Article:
#140 Post College Life

[I’m working on a side project and was looking through my old college notes for some information I thought I had. While doing that I came across the following little gem. My university had a final course for graduating seniors called “Senior Seminar”. It was a great course that was designed to put your life in perspective so you can evaluate where you have been and what you want to do. The following is from an exercise where we had to evaluate where we came from and what we wanted out of life after college. I didn’t quite hit the mark but I feel like I’m still somewhat on course. This was not edited and is presented in it’s original form. Enjoy.]

What do I want to do in my post-college life?  That is a good question.  I’ve already lived through my twenties and had the starts of a few good careers.  I’ve been in the Navy, and I’ve been an aircraft electronics technician.  I’ve been a quality assurance inspector and a supervisor at an international corporation.  Throughout all those jobs I always felt that there was something missing.  Passion.

I really enjoyed being in the Navy.  When I was in high school I never even applied to any colleges.  I was signed up for the Navy before my senior year even started.  At the time, my passion was going into the Navy.  It’s all I thought about and it’s all I wanted to do.  From day one I had planned on making a career out of the military.  I’m not sure why I felt this way.  It might be in part because I knew that I could never afford college.  Not that I would have known what to do in college had I gone.  My parents were broke all the time and no one ever told me about government student loans.  Gotta love those guidance counselors.

When I got to my squadron in the Navy I had responsibilities and shortly after arriving I had people under me.  I was hooked.  I didn’t really like working on planes but I loved being in charge.  I enjoyed that fact that everything that happened on that shift was my responsibility.  I loved having a task to do, delegating the people to do it, and coordinating the efforts to get the task done efficiently and timely.  I also really liked the chain of command in the Navy.  The only time I didn’t like it is when someone over me was doing a bad job or making bad decisions.  I had a hard time taking orders from people that didn’t know what they were doing or that I didn’t respect.  In the end, that’s ultimately why I got out.  I knew that it would never get better in that respect.  That’s when I went to flight school.

In flight school I discovered that I really liked to fly.  I also discovered that I didn’t like to fly on a rigid time schedule.  I didn’t figure that out until I moved to North Dakota and transferred to UND.  When I got to UND the flying atmosphere was so rigid and sterile that it put me off flying completely.  I still enjoy flying but I could never see myself flying for a commercial airline or even for a corporation.  It would ruin flying for me.  I wouldn’t mind flying tourists for sightseeing or flying smaller planes in Africa on safaris and other trips like that.

Luckily, I was taking anthropology classes at UND when my taste for flying started to go sour.  I have always had at least a casual interest in anthropology, especially human origins.  I have to admit that I’ve always been somewhat of a cultural anthropologist too in that I enjoy observing people and trying to figure out what makes them tick.  I do that to people I know too.  When I’m having a conversation and I hear something that doesn’t sound right, I’ll press them to cite their sources for the information and back-up everything that they have to say until they are blue in the face and get mad at me.  I’ve always enjoyed going to coffee shops, or even just to work, and sitting back and observing people.  Seeing how they handle the situation they are in or watching the little things they do with their hands or the way they shuffle their feet when they are uncomfortable or when they are lying are all things that I’ve done for as long as I can remember.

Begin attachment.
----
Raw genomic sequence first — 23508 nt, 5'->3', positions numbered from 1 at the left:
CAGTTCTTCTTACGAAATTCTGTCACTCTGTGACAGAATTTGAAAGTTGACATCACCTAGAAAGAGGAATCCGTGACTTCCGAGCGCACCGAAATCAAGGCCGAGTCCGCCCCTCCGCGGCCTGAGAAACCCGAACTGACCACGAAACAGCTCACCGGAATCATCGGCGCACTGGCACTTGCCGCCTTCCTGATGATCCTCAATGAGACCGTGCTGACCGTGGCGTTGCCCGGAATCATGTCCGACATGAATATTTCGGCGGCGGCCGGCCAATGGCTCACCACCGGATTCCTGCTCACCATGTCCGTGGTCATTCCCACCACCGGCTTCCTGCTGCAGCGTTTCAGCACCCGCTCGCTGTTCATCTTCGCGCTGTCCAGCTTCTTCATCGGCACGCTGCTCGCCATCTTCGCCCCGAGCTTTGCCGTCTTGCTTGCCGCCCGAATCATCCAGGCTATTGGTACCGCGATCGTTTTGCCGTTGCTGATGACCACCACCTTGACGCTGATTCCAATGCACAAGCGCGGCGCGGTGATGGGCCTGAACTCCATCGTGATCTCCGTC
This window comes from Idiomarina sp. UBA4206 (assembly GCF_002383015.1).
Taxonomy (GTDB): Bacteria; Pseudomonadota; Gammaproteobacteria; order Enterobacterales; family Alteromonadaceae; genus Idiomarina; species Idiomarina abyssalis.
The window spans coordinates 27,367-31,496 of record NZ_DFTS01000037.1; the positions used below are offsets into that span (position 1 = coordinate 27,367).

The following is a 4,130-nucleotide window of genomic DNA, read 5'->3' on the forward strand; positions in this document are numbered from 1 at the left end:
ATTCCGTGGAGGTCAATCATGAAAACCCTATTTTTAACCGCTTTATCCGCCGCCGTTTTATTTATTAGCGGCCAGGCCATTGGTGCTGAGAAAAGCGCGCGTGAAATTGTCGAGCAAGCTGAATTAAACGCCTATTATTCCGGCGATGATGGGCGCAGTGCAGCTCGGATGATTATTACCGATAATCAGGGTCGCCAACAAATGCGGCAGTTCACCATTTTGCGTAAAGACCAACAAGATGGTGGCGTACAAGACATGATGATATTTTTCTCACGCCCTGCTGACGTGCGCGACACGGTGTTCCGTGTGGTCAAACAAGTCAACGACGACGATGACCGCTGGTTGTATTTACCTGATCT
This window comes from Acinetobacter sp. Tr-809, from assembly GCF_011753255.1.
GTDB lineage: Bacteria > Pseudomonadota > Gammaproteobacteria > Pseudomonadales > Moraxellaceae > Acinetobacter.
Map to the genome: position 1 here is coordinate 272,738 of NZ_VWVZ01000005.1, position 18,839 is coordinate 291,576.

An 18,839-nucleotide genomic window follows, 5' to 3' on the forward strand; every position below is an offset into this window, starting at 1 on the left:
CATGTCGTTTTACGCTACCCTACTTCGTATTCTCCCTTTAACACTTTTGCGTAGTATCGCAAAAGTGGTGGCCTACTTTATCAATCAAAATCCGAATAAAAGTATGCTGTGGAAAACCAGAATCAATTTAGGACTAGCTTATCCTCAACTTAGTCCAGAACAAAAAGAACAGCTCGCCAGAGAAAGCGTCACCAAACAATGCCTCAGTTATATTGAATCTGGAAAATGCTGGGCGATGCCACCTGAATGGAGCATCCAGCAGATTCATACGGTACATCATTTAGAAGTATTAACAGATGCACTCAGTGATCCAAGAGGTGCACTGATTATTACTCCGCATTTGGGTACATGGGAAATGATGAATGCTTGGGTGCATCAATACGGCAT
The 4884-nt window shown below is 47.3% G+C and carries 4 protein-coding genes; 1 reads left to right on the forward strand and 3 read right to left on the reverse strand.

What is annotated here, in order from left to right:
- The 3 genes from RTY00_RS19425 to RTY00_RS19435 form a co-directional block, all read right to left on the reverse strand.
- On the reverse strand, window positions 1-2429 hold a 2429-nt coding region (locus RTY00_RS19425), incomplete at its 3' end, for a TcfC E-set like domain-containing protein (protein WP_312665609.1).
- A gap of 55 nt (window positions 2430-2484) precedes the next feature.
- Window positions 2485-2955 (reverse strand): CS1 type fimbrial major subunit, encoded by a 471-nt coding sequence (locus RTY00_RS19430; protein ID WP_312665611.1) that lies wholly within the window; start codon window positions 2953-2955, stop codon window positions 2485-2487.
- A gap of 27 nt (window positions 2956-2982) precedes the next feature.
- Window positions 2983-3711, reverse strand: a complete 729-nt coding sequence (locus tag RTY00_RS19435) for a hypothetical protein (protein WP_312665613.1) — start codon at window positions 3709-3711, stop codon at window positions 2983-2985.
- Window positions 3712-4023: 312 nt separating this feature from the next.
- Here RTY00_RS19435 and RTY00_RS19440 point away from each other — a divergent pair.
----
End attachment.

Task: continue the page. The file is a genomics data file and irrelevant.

It’s this varied job history and my personal interests that lead me to believe that my passion is truly anthropology and scientific debate.  Every time I’m with people that enjoy talking about topics in anthropology, I just let the time slip away.  I don’t even notice it.  I love reading about history and texts on early human origins.  I can’t see myself doing anything else for the rest of my life.  I might not end up in a classroom but I’ll certainly be involved somehow in the search for our ancestors.

I’ve only recently made these decisions in my life.  Prior to the start of last semester I didn’t really know what I was going to do.  I had just started a job with FedEx and I was actually thinking that a career with them might not be so bad.  I’m not sure what triggered the change but something happened shortly after the school year started, a light bulb went off in my head, and a huge weight lifted off my shoulders.  I’d figured it out.  I would go to Arizona State, get my Ph.D. and work in the paleoanthropology field for the rest of my life.  I even have a back-up plan.  If ASU doesn’t accept me on the second try, I’m moving to Africa.  I’m not sure where yet but probably Kenya.  That doesn’t even scare me.  I’ve moved twice now to cities where I didn’t know anyone and didn’t even have a place to live or a job.  I know it’s possible if I put my mind to it.  I’d rather go to Africa with my doctorate because I know what kind of significance the scientific community puts on that sort of thing but to me personally, it’s just a check in the block; something that I have to do to get to where I want to go.